A project of Democracy Fund

June 26, 2020

Local Fix: Solidarity, Research Roundup, and Radical Joy

Welcome to the Local Fix. Each week we look at key debates in journalism sustainability and community engagement through the lens of local news. But first, we always begin with one good idea…

One Good Idea: Remember You’re More Than the Work
With every week bringing an exhausting news cycle it’s crucial we remember the importance of care. Care for our community, our peers, and ourselves is necessary for sustaining the work we do. One way to take some time for reflection within the community is taking part in OpenNews and IRE’s self-care webinar that is happening at 2 p.m. ET today (sign up here). And if you can’t make it, still sign up to get the recorded session sent to you. A bonus good idea: chime in with ideas for shaping this year’s online SRCCON from OpenNews, a participant-led conference next month for journalists who want to transform their work and their newsrooms. We’ll “see” you there! 

Solidarity with Black Journalists

From L.A., to Philadelphia, to New York, journalists at major daily newspapers are organizing to demand change at their papers to address longstanding inequality and systemic racism in staffing and coverage. “Holding Inquirer leadership accountable for a racist headline is just the beginning. The newspaper must adopt crucial reforms to guide its coverage of diversity and equity, and it must invite local community leaders and all Philadelphians to take part in this much-needed transformation,” wrote former Inquirer reporter Tauhid Chappell in an open letter to leadership with support from more than 40 community partners. L.A. Times journalists shared their experiences of racist treatment, marginalization and neglect throughout the newsroom through the #BlackatLAT hashtag. “Diversity is when Black journalists are in your newsroom. Inclusion is when those Black journalists are appreciated, empowered, respected, heard and valued — and that isn’t happening,” Michael Livingston, a Black reporter who worked at the L.A. Times from 2017 to 2018, said. The journalists speaking out today are taking enormous risk. Newsroom leaders should know that the world is watching and must stand up and support their Black journalists and all other Black employees. But while attention is focused on these larger newsrooms, we know that in every size and type of newsroom across the country there are journalists with stories like these, but without a union or colleagues to turn to for help. In smaller newsrooms, a journalist of color may be the “only one” in their newsroom, or one of just a few, and be unable to speak out because of fear of losing their job or not being heard. We have to ensure the changes we seek don’t stop at major daily papers and reach across our industry and our nation. Journalists must be able to take a stand, and we also should not wait for this change to happen newsroom by newsroom, sick-out by sick-out. This is the moment for change. Are you with us?

Research Roundup

We’ve learned a ton about the changes in the local journalism industry lately — or at least, we’ve attempted to by diving in to a half dozen of the useful research reports that were published in the past week. A number of researchers shared important findings about news outlets serving immigrant communities, trends in nonprofit news, reader revenue behavior, and more. These are good stats to keep in your back pocket for understanding the context of local news and its evolution. Here is one finding that stands out to us from some of the analyses:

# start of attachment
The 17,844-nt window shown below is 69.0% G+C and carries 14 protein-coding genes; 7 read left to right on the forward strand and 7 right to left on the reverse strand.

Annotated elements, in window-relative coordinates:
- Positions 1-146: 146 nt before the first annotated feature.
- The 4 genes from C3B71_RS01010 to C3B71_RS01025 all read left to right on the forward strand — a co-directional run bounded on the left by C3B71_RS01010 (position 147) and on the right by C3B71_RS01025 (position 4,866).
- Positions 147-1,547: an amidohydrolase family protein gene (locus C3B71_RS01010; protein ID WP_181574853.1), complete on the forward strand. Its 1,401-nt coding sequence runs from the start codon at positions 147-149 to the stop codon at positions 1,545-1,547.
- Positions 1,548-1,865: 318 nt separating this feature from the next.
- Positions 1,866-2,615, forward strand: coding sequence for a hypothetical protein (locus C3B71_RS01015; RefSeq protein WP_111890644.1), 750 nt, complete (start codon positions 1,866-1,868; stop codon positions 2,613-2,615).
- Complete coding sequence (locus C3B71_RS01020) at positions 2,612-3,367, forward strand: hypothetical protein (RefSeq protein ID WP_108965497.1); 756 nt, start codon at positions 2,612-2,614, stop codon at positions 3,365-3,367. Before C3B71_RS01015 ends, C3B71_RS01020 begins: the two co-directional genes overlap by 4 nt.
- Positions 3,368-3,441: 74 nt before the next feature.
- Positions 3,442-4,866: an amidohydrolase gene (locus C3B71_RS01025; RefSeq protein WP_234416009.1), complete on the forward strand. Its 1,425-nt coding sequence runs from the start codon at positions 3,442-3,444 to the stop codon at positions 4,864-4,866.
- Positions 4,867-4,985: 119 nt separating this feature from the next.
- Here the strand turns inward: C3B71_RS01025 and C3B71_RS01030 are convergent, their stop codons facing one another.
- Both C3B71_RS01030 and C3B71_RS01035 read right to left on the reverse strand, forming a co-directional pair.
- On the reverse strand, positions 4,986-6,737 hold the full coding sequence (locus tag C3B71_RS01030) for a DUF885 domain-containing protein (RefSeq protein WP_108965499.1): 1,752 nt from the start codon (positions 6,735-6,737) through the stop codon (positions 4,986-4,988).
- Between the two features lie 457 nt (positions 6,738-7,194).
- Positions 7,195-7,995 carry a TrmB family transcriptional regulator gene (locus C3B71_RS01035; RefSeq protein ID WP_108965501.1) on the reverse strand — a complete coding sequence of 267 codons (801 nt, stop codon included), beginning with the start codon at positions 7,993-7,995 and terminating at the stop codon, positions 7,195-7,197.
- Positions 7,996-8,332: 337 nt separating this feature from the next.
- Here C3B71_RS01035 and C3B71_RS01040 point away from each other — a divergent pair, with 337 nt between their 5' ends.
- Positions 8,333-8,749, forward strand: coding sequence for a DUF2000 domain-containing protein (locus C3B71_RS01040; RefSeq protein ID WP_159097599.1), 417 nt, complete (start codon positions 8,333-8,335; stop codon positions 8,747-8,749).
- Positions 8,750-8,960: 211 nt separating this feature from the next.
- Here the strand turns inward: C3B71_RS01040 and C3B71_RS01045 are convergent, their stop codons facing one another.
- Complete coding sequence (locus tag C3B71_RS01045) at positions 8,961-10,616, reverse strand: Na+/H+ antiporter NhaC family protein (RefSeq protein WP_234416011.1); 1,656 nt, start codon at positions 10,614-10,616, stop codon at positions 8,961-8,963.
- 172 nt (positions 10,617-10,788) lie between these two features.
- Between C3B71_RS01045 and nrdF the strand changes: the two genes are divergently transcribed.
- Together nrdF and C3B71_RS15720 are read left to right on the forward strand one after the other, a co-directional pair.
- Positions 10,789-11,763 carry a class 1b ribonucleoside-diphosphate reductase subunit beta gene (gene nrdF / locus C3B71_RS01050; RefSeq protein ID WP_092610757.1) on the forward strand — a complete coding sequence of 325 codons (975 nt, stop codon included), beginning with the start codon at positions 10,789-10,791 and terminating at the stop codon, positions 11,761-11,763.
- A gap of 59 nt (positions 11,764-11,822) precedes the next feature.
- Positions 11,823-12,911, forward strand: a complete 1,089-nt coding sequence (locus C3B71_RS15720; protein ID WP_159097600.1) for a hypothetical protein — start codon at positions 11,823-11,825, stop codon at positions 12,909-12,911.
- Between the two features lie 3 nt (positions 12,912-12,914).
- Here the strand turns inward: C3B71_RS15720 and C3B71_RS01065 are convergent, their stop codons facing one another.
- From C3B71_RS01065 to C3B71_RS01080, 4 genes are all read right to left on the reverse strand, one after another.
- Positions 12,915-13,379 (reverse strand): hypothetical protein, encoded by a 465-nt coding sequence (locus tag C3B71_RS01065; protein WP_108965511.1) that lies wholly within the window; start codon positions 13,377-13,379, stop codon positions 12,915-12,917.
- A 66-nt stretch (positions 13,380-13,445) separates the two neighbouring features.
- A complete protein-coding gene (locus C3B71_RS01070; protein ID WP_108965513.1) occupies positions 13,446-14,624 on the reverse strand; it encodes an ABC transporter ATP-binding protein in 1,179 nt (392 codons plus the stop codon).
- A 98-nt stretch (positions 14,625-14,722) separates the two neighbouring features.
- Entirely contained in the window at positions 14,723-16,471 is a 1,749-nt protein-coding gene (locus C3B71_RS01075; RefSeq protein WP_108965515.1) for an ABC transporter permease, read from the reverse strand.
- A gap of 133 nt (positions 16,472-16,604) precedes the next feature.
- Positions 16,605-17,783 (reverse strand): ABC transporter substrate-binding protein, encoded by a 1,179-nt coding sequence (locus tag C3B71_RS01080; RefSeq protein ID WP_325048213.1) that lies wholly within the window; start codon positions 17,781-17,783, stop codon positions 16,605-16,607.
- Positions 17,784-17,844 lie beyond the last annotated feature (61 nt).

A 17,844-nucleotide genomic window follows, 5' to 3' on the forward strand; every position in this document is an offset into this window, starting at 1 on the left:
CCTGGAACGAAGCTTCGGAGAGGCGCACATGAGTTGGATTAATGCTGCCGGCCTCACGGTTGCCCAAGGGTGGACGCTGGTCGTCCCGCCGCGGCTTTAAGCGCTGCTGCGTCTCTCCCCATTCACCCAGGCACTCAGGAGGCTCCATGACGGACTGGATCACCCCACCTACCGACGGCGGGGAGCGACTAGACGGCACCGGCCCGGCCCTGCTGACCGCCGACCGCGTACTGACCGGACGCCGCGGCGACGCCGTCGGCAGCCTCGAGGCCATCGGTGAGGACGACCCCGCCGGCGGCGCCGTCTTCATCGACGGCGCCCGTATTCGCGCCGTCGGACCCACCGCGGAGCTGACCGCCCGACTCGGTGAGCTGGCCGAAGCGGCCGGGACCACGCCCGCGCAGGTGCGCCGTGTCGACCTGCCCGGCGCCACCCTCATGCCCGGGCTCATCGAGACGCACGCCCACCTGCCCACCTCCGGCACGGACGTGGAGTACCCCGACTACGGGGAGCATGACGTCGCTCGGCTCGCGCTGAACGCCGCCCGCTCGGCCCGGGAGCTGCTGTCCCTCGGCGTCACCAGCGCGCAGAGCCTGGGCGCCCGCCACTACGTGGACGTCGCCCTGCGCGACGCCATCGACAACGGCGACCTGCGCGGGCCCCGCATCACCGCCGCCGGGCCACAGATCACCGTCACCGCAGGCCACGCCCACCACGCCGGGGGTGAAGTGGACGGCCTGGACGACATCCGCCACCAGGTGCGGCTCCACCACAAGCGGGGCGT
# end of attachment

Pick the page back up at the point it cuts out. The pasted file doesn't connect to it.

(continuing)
Joy is a Radical Act

In our last newsletter in 2019, and again in March, we shared a passage from Reverend Victoria Safford that mentions remembering joy. The whole passage is worth reading, but joy amidst struggle really stands out to us this week. Joy, especially Black joy, can be a radical act, something many people have reflected on lately (see examples below). And it must be a part of the vision for the future of local news. The work may not always be joyful, Candice Fortman of Outlier Media pointed out at INN at Home last week, “but we can have joy in it.” (The video will be posted soon at INN.) In a webinar with the Knight Foundation, Sara Lomax-Reese, president and CEO of WURD Radio, called on journalists to find joy and true compassion in their communities. “Racism is a heart disease. Newsrooms have to center their coverage on people and love the people,” Lomax-Reese said. Also in Philadelphia, the COVID-19 Community Information Fund asked grantees “to share with us what love looks like in action,” Roxann Stafford, managing director of the Knight-Lenfest Fund wrote. One of The Oaklandside’s founding values is “to bring an ‘asset mindset’ to our coverage, reporting on and highlighting the brilliance and value of Oakland’s people.” We also saw it in action, with coverage in the Chicago Reader from City Bureau reporting resident Justin Agrelo of a joyful Puerto Rican People’s Day Parade. These are all examples of not ignoring reality, but by centering joy and love, envisioning a path forward for communities and how we serve them. Get inspired, and find or share some joy, soon.

Have a good weekend,
Teresa, Christine, and Dani
@gteresa, @newsbyschmidt, @danirosales27

P.S. We’ll see you in two weeks — we’re taking next week off. 

The Local Fix is a project of the Democracy Fund’s Public Square Program, which supports promising new experiments redefining the public square in ways that make it more digital, participatory, and inclusive. Disclosure: Some projects mentioned in this newsletter may be funded by Democracy Fund. You can find a full list of the organizations we support on our website. Follow us on Twitter at @TheLocalNewsLab.